Are we allowed to know what these assumptions are? No, we are not. But what we do know is that, if the changes in those assumptions had been applied to the original resource super profits tax, rather than $12 billion it would have raised about $24 billion over the first two years. Out of the $10.5 billion from the MRRT over the first two years, $6 billion was based on changes in assumptions. The government says, 'We can't possibly give you those assumptions because those revenue assumptions are based on commercial-in-confidence data provided to us by the big three mining companies with whom we negotiated this tax.'

So not only are those big three mining companies allowed to design the tax but they are also the only ones allowed to know what the government's assumptions are. Here we have a government that negotiated a tax which helps those big three mining companies to further concentrate their market power, a tax which gives those three big companies an unfair competitive advantage and makes it harder for smaller local miners—those aspiring to be the BHPs and the Rios of tomorrow—to compete with the big three. But we are also told that the big three are the only ones allowed to know what the government's assumptions are. The parliament is not allowed to know. The people of Australia are not allowed to know. All of the competitors of those big three who were sitting in the closed room with the Prime Minister and the Treasurer are not allowed to know.

This mining tax package is a serious fiscal train wreck in the making. The cost of all of the promises that Labor has attached to the mining tax will be higher than the revenue the MRRT is expected to raise from 2013-14 onwards. That is a situation that will become worse and worse, year in, year out. That is because right now we have record terms of trade. We have the best terms of trade in 140 years. We have high commodity prices. As we have high commodity prices, there will be a supply response around the world. Other suppliers of iron ore and coal will come onto the market and increase the supply, which is why Treasury expects that over time the revenue from the mining tax will trend down—and Treasury information released under FOI earlier this year about the revenue expectations shows this. It is a highly volatile revenue because it changes with the commodity price. It changes with fluctuations in the exchange rate. It changes with a range of variables. But what we do know is that it is trending down over time. The cost of all of the promises that Labor has attached to the mining tax will continue to increase, increase, increase.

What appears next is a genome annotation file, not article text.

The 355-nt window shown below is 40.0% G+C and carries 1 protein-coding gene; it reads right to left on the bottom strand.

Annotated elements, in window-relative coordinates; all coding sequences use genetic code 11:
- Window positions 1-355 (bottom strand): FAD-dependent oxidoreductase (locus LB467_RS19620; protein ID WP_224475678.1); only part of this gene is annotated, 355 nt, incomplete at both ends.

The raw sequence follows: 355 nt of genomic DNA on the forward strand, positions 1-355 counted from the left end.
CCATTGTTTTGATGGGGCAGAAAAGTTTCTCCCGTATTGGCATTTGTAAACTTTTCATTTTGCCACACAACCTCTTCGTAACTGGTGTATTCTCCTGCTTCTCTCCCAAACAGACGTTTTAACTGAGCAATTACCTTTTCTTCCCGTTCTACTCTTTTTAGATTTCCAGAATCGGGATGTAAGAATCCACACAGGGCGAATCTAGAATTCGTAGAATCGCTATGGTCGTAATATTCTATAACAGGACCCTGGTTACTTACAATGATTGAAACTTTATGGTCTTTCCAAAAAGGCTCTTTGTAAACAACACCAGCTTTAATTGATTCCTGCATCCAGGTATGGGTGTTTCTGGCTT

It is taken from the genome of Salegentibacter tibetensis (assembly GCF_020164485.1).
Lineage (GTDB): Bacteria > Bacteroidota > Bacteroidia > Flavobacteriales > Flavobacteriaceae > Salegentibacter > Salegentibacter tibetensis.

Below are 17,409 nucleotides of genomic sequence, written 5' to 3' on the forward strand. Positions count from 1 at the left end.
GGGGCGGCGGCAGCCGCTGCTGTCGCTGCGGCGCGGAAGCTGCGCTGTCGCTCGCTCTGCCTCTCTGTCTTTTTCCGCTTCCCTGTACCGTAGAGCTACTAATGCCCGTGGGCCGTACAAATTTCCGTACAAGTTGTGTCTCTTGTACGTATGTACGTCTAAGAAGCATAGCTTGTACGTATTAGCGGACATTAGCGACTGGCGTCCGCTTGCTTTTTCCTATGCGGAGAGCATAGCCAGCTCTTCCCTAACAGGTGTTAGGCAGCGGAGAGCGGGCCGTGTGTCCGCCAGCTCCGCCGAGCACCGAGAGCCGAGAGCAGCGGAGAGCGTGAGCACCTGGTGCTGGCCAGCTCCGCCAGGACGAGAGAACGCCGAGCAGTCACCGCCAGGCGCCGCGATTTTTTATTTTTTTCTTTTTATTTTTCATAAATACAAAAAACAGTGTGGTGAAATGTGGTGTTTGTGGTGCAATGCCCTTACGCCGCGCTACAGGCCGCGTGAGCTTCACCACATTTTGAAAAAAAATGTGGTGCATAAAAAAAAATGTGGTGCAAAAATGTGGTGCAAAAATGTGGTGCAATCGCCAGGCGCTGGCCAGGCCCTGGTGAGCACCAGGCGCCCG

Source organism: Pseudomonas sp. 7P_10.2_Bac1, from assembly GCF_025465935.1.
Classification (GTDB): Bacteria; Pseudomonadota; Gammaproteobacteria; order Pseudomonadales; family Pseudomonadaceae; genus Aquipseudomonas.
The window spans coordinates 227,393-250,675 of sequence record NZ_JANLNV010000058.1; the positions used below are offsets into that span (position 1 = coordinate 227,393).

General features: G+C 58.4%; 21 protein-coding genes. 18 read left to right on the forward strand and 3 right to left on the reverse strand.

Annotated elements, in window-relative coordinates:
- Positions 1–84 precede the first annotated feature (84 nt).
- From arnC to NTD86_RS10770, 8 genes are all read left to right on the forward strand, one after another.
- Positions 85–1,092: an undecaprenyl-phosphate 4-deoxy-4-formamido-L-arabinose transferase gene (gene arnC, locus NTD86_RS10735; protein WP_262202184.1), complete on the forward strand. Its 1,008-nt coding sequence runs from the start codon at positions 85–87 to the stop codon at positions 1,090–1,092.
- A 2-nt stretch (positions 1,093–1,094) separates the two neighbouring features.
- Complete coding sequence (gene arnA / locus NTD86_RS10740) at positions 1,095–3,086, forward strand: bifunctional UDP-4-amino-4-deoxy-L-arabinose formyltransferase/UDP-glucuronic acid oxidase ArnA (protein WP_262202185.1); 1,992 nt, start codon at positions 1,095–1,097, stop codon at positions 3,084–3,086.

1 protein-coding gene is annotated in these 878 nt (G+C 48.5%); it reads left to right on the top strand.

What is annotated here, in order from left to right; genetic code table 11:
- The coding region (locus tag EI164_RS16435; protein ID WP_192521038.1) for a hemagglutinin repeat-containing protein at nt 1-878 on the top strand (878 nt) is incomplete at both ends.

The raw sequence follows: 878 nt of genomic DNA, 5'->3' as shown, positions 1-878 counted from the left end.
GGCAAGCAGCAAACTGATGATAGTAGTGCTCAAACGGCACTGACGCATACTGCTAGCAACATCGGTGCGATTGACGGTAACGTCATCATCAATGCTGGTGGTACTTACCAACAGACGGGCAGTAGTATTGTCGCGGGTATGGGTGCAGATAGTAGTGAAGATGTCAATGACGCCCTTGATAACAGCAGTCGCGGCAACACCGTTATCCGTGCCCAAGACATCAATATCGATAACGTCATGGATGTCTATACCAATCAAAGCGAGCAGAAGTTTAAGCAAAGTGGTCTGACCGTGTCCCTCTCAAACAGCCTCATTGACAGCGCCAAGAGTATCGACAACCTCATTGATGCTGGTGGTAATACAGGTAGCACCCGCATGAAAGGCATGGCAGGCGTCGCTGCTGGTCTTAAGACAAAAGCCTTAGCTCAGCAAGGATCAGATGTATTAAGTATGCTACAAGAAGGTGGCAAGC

The Senate inquiry into the mining tax has conservatively estimated that over the next decade the cost of Labor's promises attached to the mining tax will be about $20 billion higher than the revenue it is going to raise. And that was before decisions were made in Western Australia, New South Wales, Tasmania and South Australia to make changes to their royalty arrangements in relation to iron ore and coal. The changes to the royalty arrangements in New South Wales and Western Australia alone have blown a $3 billion black hole in Treasurer Swan's budget, because of the dodgy mining tax deal that the Prime Minister and the Treasurer signed up to with the big three miners. They have promised to credit all state and territory royalties against any MRRT liability. This incompetent government never even thought to talk to the states and territories about their intentions in relation to royalty arrangements into the future before signing on the dotted line. Here we have Prime Minister Gillard and Treasurer Swan promising the managing directors of BHP, Rio and Xstrata that they are going to credit all of the state and territory royalties, and the Prime Minister and the Treasurer were too incompetent to ask Premier Barnett, Premier Rann and the Premier of New South Wales at the time, Kristina Keneally, what their intentions were in relation to their royalties into the future.

This is where this government just does not get it when it comes to tax reform. This government are so addicted to spending and so desperate for more cash that they are always looking for another ad hoc tax grab, but they have not got the time to go through the proper processes. They have not got the time to do the hard yards when it comes to tax reform. Genuine tax reform in this area—resource taxation and royalty arrangements—needs to be based on proper engagement between the Commonwealth and the states. This is a terrible government—and there is a lot of evidence on that—and they are pursuing a bad tax which came out of a bad process. Of course this parliament should not go ahead with it. The Greens in this chamber should join with the coalition to force this Labor government to release all of the secret information in relation to the revenue and the cost of the related measures. They can do it. (Time expired)